Memories of the HMAS Sydney

Barbara with photos of her father.

 

THE recent release of the name of a sailor whose body was recovered after the sinking of HMAS Sydney in 1941 has brought memories flooding back to Tanilba’s Barbara Evans.

DNA testing has now identified him.

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He was Thomas Welsby Clark, a 21-year-old able seaman on the light cruiser.

No other trace has been found of the other 644 sailors who perished on that fateful day some 80 years ago.

His body and a liferaft were washed up on Christmas Island in early 1942.

But, dear reader, we are getting ahead of ourselves.

To set the scene for our maritime saga, we have to backtrack to WW1 and the original HMAS Sydney.

In Australia’s first major sea battle, the ‘Sydney’ was despatched from convoy duty to deal with the German cruiser ‘Emden’ in the Cocos Islands.

It was a decisive victory with Sydney pounding the ‘Emden’ into a battered hulk and driving it aground.

The ‘Emden’ received 100 hits and suffered the loss of 134 dead whilst the ‘Sydney’ was struck 16 times and three sailors died.

After service in the North Atlantic, ‘Sydney’ returned to Australia where it was broken up for scrap in 1929.

Its tripod mast still stands as a beacon on Bradley’s Head in the port after which it was named.

Other items from the vessel were donated to various cities and towns and bollards from the ship take pride of place atop pillars of the arched gates at Tanilba Bay.

The second Sydney was constructed in England in 1933.

It’s armament included 8×6 inch and 4×4 inch guns and eight torpedo tubes.

The ship served with great distinction in the Mediterranean campaign, sinking two large Italian warships and participating in shore bombardments.

For his outstanding leadership Captain Collins was decorated and his memory today lives on with our fleet of submarines bearing his name.

On arrival back in its home port, the vessel and crew were given a ticker-tape welcome.

Huge crowds gathered on the foreshore and schoolchildren were given a holiday to go and see the ship which still sported a large hole in its funnel where an Italian shell had left its mark.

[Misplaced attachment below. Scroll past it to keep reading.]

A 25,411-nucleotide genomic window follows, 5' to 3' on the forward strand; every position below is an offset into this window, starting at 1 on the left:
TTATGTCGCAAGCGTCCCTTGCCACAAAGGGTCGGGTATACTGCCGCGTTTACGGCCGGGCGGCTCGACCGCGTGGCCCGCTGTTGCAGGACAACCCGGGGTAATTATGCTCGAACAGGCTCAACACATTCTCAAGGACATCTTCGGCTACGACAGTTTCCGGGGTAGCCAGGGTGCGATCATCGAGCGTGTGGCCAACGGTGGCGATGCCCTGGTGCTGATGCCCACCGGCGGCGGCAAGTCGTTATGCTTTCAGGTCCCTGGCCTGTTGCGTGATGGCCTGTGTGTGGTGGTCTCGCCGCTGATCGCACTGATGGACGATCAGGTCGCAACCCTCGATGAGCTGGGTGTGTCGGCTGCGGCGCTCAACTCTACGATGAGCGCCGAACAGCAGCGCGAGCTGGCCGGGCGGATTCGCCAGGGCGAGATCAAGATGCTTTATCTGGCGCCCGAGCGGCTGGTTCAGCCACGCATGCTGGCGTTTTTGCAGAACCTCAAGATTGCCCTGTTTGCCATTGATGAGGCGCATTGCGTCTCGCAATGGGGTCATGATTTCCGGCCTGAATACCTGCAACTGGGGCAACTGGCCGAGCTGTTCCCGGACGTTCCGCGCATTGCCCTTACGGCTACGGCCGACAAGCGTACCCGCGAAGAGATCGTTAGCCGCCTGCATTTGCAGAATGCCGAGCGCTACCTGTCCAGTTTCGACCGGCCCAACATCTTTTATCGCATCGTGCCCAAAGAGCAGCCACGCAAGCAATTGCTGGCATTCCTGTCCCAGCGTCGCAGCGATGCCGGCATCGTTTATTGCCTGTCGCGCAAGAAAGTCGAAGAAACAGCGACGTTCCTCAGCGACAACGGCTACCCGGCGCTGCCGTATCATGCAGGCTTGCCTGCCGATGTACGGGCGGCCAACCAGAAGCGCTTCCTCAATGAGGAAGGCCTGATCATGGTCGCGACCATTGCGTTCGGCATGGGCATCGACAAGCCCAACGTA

These celebrations were soon to end and a sombre mood took hold of the nation when the Sydney was lost with all hands off Western Australia some time later.

It was whilst patrolling off the Western Australian coast near Carnarvon on 19 November 1941 that the ‘Sydney’ happened upon an unidentified ‘merchant’ ship.

Whilst declaring that she was the ‘Straat Malakka’ the vessel could not give its secret identifying official code number.

On top of this, the stated name of the craft did not appear on a list of allied shipping which were supposed to be in the area.

The new captain, Burnett, drew closer to try to clarify the situation but in reality he was being lured into a trap.

The ship in question was in fact the ‘Kormoran’, a disguised Germain raider.

It’s initial salvo swept away the bridge of the Sydney and did other extensive damage.

Both vessels exchanged gunfire and torpedoes were also launched.

According to ‘Kormoran’ survivors, ‘Sydney’ was last seen as a blazing wreck on the horizon.

The German raider also went down but most of the crew took to the lifeboats and ended up as POWs.

Despite exhaustive searches, nothing was found from the ‘Sydney’ until 1942 when the unidentified body and a life raft were washed ashore.

Another local link with the ship was established after the wreck was found.

In 2008, Member for Paterson Bob Baldwin, with other government and naval officials, cast wreaths upon the waters over the site to remember the greatest loss of life suffered in a single incident in the history of the Royal Australian Navy.

Barbara Evans’s links with the Sydney are very personal.

You see, her father, W/O J A E Fuller, was one of those lost.

She treasures small photos of him and still has his naval sword in her possession.

On top of this, the sprightly 91-year-old has a shard of the damaged Sydney’s funnel.

Her father brought it home for her all those years ago before setting sail on that last fatal voyage.

“The loss of my father had a devastating impact on our family,” she said.

“I was eleven years old at the time.

“My mother was left with three children to support on a pension of just four pounds ($8) per week.

“She was too proud to accept charity and went out to work to bring in money, leaving us to do all the chores,” she added.

 

By Geoff WALKER

 

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